Now, our group of new hires enters the males’ side of a locked patient residence: we are about to have our first look at a working ward. We pause just inside while the instructor talks, his back to the door. I have wandered to the rear of the group, half-listening to him while trying to get a glimpse of the ward, most of which is around a corner, when a tall, solid man emerges from a storage room and asks me to help him with something in there. He is dressed, I think, like a maintenance worker: plaid shirt, tan pants. I spontaneously agree. The second thought comes almost immediately, but I’ve already said yes, so I enter the room with him.
As he closes the door behind us, the man points to a closed cardboard box in the center of the room. “I just need a little help sliding that box over to the wall. It’s heavy.” This seems all right. We both walk toward the box, but then the man steps back, an odd look on his face. Only now do I think that a worker would probably wear a uniform or ID badge; this man has neither, and he is between me and the door. Should I call for help? But I want to think well of him—and of myself. And I see that I have done something stupid, and I don’t want to draw the instructor’s attention: until now, work had been impossible to find, and this place hired me only after another long-haired man successfully sued the state (before refusing the job). It’s likely that no one would hear me anyway: the door is thick and solid, the ward is noisy, and my throat feels tight. And maybe this man really is an employee, or at least someone who means me no harm.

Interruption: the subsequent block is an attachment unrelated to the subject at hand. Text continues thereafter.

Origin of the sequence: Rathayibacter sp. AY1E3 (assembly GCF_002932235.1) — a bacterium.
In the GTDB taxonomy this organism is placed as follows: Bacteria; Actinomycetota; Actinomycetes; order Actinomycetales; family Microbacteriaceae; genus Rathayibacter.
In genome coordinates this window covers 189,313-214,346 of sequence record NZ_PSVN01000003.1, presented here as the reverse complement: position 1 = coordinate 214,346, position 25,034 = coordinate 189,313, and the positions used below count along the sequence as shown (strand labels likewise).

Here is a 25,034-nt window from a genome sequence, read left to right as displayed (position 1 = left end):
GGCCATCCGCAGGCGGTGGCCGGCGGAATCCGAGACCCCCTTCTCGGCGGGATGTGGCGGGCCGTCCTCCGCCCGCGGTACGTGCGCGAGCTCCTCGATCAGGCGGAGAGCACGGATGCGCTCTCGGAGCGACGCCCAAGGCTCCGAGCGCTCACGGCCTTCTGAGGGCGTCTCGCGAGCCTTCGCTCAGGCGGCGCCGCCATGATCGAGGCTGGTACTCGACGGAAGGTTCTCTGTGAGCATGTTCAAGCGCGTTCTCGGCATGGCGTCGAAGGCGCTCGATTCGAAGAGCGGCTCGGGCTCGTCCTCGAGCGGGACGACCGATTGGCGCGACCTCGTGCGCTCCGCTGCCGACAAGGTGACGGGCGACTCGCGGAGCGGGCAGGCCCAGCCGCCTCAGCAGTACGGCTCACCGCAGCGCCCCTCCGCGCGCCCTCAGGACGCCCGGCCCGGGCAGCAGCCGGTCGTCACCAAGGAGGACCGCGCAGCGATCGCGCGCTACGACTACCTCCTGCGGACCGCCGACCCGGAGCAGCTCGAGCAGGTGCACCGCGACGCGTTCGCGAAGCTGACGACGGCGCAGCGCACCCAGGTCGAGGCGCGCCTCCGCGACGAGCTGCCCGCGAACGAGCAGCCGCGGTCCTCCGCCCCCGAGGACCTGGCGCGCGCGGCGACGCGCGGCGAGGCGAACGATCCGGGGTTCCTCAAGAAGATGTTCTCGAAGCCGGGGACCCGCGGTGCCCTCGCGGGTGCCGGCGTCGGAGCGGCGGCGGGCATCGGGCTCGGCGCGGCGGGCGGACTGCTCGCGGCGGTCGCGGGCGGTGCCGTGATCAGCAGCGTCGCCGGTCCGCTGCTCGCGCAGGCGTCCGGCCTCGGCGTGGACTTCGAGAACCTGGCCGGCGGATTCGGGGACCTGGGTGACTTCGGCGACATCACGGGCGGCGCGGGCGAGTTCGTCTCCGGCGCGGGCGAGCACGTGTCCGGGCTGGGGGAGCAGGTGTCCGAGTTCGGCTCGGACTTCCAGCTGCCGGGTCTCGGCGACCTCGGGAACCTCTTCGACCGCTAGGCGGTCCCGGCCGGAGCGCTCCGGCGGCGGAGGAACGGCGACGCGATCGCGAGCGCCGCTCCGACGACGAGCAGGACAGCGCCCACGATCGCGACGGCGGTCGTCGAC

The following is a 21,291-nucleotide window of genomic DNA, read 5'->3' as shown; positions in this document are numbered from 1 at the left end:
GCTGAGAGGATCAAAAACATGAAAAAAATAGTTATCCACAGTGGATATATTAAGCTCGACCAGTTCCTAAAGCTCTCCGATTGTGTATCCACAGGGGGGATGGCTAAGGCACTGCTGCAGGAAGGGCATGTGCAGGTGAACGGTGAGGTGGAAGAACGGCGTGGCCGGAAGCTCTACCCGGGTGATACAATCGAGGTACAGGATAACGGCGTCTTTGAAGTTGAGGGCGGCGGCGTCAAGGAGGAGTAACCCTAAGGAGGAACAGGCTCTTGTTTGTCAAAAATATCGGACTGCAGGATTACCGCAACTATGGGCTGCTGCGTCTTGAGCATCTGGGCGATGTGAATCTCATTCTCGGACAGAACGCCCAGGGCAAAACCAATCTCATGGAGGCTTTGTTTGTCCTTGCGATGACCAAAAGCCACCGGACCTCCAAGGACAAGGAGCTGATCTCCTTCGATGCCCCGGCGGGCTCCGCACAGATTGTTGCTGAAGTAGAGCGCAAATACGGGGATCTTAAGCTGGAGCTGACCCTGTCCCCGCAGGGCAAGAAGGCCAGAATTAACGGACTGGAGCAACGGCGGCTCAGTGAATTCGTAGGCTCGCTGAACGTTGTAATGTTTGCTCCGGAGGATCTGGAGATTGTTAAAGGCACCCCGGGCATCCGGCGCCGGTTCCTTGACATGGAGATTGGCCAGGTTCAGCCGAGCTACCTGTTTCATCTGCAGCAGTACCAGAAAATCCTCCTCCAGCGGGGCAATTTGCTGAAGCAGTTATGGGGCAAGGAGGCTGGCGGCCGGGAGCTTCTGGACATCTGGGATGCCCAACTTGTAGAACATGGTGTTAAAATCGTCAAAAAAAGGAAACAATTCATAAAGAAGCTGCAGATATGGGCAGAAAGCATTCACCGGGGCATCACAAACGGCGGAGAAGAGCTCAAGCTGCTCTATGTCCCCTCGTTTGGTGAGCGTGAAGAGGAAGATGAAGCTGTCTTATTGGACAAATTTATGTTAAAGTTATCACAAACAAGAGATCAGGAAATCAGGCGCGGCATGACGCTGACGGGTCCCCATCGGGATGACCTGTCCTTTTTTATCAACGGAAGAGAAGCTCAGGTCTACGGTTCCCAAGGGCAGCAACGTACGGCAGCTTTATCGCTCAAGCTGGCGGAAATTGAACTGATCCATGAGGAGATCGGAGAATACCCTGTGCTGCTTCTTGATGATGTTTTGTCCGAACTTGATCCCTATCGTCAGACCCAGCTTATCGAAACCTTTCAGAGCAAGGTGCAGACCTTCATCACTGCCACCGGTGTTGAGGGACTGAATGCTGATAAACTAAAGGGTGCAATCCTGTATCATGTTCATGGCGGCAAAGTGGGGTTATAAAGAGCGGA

It is not until the man moves toward it that I notice the heavy brass door-closer, detached from the door and stored near it on an overhead rack. Feeling that I am watching a movie, I see him reach up and grasp that door-closer by its long, hinged arm. He holds it like a flail as he steps toward me.
“I could bash your skull in with this,” he says evenly.
I am maintaining eye contact; I am amazed at my calmness. Or maybe I’m in shock: shouldn’t I be strategizing? “Don’t challenge delusions” is all that comes to mind. But I can’t use that until I hear one.
“Yes, you could.”